EM: "We're willing to give you a second-round pick to change your mind"
In all seriousness though, the Senators have 10 or 11 forwards I wanted to protect, so someone is going to have to be lost there. Ryan will only have one-year left on his contract before likely leaving Ottawa anyways, so getting his contract off the books, and Seattle giving him a fresh start could be a win for everyone.
Like Florida, Philadelphia hasn't done themselves any favours with their expansion protection group. An NMC given to Kevin Hayes ties their hands and ensures that a productive forward will be exposed. Philadelphia's depth on forward also means that some talent will be exposed on defence as well, but there are question marks with Gostisbehere and Morin, meaning Seattle would likely lean towards the proven top-line player. This could be a boon for JVR's fantasy value – though his problem has always been injuries, so unless he finds the salt air to have healing properties, that risk will still exist.
Possible Seattle selection: A goalie
The Penguins don't have too many tough skater decisions, which means that the player they lose will likely again be a goalie. Between Matt Murray (25) and Tristan Jarry (24), there are two good options, and Seattle must be licking their chops at the opportunity to have a goalie with the ability to be a top-15 starter in the league for years. Hopefully Pittsburgh doesn't have to throw another pick away to make it happen this time.
Tampa Bay Lightning
Possible Seattle selection: Erik Cernak
There will be a lot of good depth forwards left open by Tampa Bay (the best one I left unprotected was Yanni Gourde), but there should also be one of their top-four defencemen available. The fourth of which would be Erik Cernak, who would really help solidify the defensive end of the ice for Seattle. If Cernak was selected here and saw a bit of an increase in ice time, his value could jump as one of the best multi-category owns in fantasy.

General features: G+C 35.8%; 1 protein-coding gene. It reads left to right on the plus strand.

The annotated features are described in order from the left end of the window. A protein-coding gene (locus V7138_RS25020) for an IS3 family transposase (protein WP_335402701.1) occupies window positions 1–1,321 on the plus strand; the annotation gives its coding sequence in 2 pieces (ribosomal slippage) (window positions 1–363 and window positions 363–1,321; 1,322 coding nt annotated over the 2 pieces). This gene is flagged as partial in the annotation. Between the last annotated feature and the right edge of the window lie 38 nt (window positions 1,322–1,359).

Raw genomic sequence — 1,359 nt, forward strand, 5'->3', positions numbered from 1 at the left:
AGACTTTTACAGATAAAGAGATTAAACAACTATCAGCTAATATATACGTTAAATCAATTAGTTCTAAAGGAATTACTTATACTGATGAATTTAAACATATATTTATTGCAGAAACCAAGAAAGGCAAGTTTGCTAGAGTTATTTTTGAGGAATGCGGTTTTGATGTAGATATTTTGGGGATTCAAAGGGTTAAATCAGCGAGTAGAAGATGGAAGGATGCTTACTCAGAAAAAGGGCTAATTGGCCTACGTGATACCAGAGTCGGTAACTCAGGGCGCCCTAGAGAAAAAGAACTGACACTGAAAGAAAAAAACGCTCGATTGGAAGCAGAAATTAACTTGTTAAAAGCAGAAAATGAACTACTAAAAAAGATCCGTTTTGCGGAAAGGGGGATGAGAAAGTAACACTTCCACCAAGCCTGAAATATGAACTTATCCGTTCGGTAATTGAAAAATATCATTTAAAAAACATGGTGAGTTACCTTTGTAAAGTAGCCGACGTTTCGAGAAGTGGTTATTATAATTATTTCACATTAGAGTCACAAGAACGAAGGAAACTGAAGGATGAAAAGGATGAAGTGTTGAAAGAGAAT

Tyler Johnson is an intriguing option as well, being from close to the Seattle area. He could be a name that comes up in discussion between the Tampa and Seattle front offices.
Toronto Maple Leafs
Possible Seattle selection: Alex Kerfoot
The one advantage of Toronto's top-heavy team structure is that they won't have to give us a player as valuable as those left exposed by other teams around them in the standings. Kerfoot excelled in spurts in Colorado, but wasn't able to follow through on the potential as the third centre in Toronto. He has done well, but still there is something left to be desired. With a more balanced group in Seattle, Kerfoot should be able to find a better fit, and provide a little more value than what he has shown so far in Toronto.
Possible Seattle selection: Nick Jensen
Assuming Braden Holtby moves on to greener pastures, the Capitals don't have a lot left over after their protection selections are made. Even if Holtby doesn't move on this summer, the crease will certainly be Ilya Samsonov's after the expansion draft. Nick Jensen is under contract for a few years for a reasonable number for a top-four defenceman, and is the best of the rest available. Washington doesn't stand to miss a beat as a result of the expansion draft.
While we wait for hockey to return, stay safe everyone, and let me know what you think about the pick options!
If you have questions, comments, or article requests, you can find me on Twitter @alexdmaclean.